My Pick: Greta Gerwig
Projected Academy Pick: Taika Waititi
Nick’s Take: Except for The Rise of Skywalker, I could see just about every other nominee coming away with the win. My guess is that The Academy’s favorite is Hildur Guðnadóttir. My disdain for Joker aside, Guðnadóttir’s score is the reason that the movie works for so many people, and it truly is excellent. (Side note: Hildur Guðnadóttir is a rising star in the industry, and you should be excited about any movie that she works on.)
Still, my favorite is Alexandre Desplat’s wonderfully whimsical and emotional score for Little Women, which is a driving force for the entire movie.
My Pick: Alexandre Desplat
Projected Academy Pick: Hildur Guðnadóttir
Nick’s Take: I say that we pass a new rule that, to be eligible for a Best Original Song nomination, the song has to actually be used within the film itself, and not in the credits. Who’s with me?
Regardless, I’m going with “I’m Gonna Love Me Again”.
My Pick: “I’m Gonna Love Me Again”
Projected Academy Pick: “I’m Gonna Love Me Again”
Actor in a Leading Role
Nick’s Take: Adam Sandler, Uncut Gems. No? Alright then.
One of the more overpowering stats of recent Oscar history is that eleven of the last fifteen Best Actor winners played a real-life figure, which seems to pave the way for Jonathan Pryce to win for portraying Pope Francis. Although he seems to be running in fifth as a surprise nomination in this category. (Justice for De Niro!) 2020 will probably see a change to that trend, although not entirely as my projected winner is Joaquin Phoenix, who obviously isn’t playing a real-life figure, but a character with which we have a pre-existing relationship.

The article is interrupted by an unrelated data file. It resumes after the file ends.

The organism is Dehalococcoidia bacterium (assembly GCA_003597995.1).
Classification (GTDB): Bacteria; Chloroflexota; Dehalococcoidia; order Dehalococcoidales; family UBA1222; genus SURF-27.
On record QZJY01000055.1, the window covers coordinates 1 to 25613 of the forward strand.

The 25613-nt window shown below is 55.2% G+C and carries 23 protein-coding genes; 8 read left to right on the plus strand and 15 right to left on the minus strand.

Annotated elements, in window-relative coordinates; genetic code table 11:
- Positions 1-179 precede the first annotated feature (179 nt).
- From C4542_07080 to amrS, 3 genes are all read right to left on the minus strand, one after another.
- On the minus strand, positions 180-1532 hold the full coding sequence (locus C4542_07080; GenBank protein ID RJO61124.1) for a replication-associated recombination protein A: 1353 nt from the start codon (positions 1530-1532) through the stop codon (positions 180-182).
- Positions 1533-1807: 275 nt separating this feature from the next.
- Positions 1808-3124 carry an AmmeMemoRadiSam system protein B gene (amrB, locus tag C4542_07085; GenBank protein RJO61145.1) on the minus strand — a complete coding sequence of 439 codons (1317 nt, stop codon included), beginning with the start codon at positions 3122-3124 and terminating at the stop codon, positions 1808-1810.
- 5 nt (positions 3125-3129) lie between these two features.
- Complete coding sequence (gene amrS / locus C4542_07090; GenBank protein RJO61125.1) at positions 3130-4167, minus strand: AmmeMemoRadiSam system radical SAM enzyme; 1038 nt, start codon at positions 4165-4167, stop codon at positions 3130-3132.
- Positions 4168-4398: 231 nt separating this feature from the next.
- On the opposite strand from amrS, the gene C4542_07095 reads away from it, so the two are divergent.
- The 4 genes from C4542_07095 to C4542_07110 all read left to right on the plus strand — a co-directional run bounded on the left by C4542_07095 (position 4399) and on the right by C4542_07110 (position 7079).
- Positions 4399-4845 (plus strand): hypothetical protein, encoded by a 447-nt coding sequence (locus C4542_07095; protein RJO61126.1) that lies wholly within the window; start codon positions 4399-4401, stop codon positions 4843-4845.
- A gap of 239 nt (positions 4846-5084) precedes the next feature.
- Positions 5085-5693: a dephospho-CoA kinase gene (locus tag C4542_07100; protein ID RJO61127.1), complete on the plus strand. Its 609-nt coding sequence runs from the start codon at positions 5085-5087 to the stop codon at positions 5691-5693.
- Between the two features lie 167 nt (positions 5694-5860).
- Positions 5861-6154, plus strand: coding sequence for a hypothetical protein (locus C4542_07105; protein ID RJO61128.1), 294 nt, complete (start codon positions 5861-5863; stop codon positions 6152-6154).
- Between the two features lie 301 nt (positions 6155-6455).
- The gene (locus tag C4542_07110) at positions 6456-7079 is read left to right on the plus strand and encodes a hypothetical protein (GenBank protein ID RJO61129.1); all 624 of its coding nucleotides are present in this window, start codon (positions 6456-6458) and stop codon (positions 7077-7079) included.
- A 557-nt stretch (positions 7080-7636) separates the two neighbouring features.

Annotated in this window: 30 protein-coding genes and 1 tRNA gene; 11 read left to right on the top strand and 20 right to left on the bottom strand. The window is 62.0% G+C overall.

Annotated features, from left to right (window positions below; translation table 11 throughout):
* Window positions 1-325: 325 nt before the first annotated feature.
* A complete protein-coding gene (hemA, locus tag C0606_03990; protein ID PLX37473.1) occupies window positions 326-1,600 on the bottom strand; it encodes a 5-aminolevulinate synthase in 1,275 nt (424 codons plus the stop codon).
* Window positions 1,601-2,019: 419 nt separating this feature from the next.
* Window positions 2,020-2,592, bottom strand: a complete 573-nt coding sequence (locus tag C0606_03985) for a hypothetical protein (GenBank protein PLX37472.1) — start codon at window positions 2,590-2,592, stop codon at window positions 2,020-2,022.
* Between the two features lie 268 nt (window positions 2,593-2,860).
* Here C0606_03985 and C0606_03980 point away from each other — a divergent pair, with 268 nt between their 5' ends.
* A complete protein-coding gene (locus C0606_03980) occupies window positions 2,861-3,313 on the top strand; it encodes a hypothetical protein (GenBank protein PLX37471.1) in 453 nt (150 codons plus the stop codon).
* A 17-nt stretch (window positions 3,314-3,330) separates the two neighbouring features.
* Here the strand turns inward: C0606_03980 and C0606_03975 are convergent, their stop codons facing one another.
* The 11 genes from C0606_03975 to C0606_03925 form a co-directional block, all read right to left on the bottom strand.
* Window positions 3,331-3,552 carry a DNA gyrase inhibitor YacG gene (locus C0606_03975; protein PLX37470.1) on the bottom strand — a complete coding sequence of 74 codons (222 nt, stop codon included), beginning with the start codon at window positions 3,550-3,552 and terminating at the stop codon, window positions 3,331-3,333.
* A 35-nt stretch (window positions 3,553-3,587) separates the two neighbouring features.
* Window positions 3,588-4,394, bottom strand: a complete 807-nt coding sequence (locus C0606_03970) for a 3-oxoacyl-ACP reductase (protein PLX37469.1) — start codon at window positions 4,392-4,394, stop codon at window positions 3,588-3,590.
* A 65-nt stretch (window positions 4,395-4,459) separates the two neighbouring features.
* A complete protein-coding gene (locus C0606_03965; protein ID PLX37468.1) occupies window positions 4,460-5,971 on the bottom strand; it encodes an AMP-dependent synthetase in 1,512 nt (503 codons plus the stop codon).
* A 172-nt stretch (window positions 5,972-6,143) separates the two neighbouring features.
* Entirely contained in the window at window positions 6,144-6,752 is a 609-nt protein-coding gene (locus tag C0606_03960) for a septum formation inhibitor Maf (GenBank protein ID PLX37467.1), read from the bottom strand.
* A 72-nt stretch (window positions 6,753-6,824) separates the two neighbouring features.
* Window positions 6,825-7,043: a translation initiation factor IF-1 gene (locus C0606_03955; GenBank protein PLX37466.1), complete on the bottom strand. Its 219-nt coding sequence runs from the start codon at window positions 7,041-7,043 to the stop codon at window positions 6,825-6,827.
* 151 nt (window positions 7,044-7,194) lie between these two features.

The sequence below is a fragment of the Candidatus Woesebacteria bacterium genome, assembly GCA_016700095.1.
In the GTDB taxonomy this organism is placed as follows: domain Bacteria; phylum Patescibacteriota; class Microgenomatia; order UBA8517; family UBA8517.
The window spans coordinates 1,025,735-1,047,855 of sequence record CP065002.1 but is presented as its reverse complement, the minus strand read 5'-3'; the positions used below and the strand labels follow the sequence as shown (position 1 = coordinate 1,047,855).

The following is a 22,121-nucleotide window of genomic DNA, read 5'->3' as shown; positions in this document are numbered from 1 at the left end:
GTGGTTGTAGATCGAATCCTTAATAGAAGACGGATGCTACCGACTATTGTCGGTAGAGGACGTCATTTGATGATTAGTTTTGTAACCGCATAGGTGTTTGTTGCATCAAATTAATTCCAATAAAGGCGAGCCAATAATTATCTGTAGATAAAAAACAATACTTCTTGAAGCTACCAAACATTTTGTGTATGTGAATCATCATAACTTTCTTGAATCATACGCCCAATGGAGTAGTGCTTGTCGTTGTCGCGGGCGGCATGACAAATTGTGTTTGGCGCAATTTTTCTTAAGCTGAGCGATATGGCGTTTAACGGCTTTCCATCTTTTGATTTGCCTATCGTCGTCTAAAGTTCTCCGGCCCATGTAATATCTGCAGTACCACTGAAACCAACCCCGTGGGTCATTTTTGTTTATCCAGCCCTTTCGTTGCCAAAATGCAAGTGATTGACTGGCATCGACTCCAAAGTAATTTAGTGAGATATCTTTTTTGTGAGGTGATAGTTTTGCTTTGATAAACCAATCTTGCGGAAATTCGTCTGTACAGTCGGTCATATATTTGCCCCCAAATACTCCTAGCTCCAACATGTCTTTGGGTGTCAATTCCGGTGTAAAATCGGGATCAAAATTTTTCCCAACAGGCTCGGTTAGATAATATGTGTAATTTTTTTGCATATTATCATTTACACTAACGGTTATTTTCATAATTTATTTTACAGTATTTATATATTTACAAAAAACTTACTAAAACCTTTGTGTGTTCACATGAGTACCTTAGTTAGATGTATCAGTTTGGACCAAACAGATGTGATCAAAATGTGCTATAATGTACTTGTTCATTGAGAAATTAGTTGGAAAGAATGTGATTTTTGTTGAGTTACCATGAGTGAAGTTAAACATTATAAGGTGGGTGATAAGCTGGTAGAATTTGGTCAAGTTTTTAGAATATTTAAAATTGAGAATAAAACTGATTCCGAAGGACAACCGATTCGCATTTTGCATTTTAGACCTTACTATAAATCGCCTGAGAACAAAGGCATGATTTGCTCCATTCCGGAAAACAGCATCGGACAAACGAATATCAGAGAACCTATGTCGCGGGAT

For what it’s worth, Adam Driver in Marriage Story was the best performance I saw all year and my pick in this category.
My Pick: Adam Driver
Projected Academy Pick: Joaquin Phoenix
Actress in a Leading Role
Nick’s Take: Frustratingly, the winner of this category is most likely Renée Zellweger as Judy Garland, but that’s probably my least favorite performance of the bunch. My choice is between Saoirse Ronan and Scarlett Johansson, with Johansson getting the slight edge.
My Pick: Scarlett Johansson
Projected Academy Pick: Renée Zellweger
Nick’s Take: Greta Gerwig. Still no? Fine.
Returning to the idea of the “most” directing, I foresee a possible Sam Mendes win for 1917 in this category in exchange for another movie winning Best Picture, although I would personally go with either good ol’ Marty, QT, or Bong Joon-ho.
Also, watch out for Todd Phillips here if Joker rattles off a few below-the-line wins.
My Pick: Quentin Tarantino
Projected Academy Pick: Sam Mendes
Nick’s Take: Please, for the love all things good in this world, anything but Joker. My sanity depends on it.
My Pick: Marriage Story
Projected Academy Pick: 1917
Thank you for reading! What are your thoughts on the 2020 Oscar nominees? Comment down below!